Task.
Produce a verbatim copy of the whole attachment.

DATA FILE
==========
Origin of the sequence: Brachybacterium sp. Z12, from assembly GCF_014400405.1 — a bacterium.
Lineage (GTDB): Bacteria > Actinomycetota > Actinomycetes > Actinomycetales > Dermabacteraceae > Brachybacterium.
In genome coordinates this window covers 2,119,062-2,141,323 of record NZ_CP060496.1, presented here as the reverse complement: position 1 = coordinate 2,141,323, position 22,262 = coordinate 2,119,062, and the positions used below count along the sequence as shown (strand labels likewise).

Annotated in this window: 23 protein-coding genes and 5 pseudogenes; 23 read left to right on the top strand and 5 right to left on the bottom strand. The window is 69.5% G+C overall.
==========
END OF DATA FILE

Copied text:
Origin of the sequence: Brachybacterium sp. Z12, from assembly GCF_014400405.1 — a bacterium.
Lineage (GTDB): Bacteria > Actinomycetota > Actinomycetes > Actinomycetales > Dermabacteraceae > Brachybacterium.
In genome coordinates this window covers 2,119,062-2,141,323 of record NZ_CP060496.1, presented here as the reverse complement: position 1 = coordinate 2,141,323, position 22,262 = coordinate 2,119,062, and the positions used below count along the sequence as shown (strand labels likewise).

Annotated in this window: 23 protein-coding genes and 5 pseudogenes; 23 read left to right on the top strand and 5 right to left on the bottom strand. The window is 69.5% G+C overall.